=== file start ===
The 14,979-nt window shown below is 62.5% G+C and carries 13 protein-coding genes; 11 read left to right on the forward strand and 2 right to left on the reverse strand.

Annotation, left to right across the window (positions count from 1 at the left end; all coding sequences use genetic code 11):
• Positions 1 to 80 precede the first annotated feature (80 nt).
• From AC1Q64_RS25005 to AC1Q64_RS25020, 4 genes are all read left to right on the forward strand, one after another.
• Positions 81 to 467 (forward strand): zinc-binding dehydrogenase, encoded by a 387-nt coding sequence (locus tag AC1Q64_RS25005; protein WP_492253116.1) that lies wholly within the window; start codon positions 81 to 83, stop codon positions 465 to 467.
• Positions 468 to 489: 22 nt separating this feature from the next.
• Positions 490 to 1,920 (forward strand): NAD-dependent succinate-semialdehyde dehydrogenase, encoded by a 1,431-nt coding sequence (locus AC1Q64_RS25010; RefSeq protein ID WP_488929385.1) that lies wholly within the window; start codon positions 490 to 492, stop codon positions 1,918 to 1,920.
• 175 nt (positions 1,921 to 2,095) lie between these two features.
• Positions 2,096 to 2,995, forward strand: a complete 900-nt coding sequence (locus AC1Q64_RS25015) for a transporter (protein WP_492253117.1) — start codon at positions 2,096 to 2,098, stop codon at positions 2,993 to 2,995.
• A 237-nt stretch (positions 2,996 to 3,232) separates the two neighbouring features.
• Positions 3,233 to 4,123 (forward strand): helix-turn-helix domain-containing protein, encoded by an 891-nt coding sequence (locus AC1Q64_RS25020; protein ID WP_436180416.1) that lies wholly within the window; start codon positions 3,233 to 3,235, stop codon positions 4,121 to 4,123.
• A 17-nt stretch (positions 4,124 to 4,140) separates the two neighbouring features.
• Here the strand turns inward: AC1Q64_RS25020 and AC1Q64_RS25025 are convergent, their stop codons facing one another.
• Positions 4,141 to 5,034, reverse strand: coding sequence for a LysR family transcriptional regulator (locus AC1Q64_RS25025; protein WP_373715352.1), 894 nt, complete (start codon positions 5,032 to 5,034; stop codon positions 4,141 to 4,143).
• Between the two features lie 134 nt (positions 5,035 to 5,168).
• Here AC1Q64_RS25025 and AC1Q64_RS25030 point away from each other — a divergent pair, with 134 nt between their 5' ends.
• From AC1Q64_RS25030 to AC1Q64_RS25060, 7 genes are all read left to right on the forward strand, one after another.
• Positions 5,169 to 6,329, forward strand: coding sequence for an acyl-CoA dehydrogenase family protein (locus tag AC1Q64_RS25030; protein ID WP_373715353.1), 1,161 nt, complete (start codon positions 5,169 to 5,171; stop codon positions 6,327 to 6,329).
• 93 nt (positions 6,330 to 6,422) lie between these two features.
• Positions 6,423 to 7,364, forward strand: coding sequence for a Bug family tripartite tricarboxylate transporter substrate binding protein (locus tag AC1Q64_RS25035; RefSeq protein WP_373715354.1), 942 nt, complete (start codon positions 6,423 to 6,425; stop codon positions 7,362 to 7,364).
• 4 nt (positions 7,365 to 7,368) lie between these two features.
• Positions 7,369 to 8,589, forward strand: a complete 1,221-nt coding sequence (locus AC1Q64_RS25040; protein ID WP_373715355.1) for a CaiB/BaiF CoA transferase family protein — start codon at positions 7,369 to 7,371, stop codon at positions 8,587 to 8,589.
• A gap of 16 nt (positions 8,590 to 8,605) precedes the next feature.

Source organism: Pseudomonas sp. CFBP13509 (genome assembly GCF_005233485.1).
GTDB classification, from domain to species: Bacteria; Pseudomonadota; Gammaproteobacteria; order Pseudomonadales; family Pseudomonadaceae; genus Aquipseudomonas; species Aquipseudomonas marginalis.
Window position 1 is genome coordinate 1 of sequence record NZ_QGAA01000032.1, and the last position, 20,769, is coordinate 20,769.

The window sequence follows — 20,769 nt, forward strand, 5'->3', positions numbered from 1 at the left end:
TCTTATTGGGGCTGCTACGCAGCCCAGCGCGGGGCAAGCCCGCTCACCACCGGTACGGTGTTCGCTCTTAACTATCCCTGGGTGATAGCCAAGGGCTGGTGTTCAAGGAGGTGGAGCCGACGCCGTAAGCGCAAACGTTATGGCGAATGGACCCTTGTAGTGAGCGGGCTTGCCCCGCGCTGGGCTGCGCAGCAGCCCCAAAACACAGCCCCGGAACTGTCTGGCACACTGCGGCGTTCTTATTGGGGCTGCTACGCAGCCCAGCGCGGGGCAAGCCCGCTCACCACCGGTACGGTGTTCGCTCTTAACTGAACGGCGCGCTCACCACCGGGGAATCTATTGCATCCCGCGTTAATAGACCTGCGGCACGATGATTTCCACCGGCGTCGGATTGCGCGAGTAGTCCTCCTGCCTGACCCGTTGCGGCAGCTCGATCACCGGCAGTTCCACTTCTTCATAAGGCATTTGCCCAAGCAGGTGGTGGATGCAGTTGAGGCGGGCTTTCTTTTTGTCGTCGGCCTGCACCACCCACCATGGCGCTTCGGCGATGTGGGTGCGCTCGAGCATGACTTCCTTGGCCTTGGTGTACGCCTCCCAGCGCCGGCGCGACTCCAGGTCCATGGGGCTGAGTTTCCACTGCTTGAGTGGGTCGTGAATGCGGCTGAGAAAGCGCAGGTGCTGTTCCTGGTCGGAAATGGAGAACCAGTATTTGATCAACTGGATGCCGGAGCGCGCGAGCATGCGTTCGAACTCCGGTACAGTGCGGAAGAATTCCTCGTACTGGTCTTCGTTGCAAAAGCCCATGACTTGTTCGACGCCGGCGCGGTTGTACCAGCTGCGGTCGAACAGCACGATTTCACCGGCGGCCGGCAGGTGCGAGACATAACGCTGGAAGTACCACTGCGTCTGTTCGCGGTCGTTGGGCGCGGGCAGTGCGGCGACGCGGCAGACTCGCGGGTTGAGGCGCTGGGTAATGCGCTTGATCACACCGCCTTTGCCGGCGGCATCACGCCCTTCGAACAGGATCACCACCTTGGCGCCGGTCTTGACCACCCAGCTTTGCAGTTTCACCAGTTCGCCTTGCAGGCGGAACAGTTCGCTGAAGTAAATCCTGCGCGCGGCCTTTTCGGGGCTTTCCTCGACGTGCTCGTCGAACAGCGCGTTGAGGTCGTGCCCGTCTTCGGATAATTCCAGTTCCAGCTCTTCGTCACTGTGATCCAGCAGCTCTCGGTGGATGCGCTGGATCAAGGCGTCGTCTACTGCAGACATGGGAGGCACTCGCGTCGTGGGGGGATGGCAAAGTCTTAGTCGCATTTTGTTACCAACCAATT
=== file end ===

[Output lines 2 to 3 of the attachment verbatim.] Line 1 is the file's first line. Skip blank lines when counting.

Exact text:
Annotation, left to right across the window (positions count from 1 at the left end; all coding sequences use genetic code 11):
• Positions 1 to 80 precede the first annotated feature (80 nt).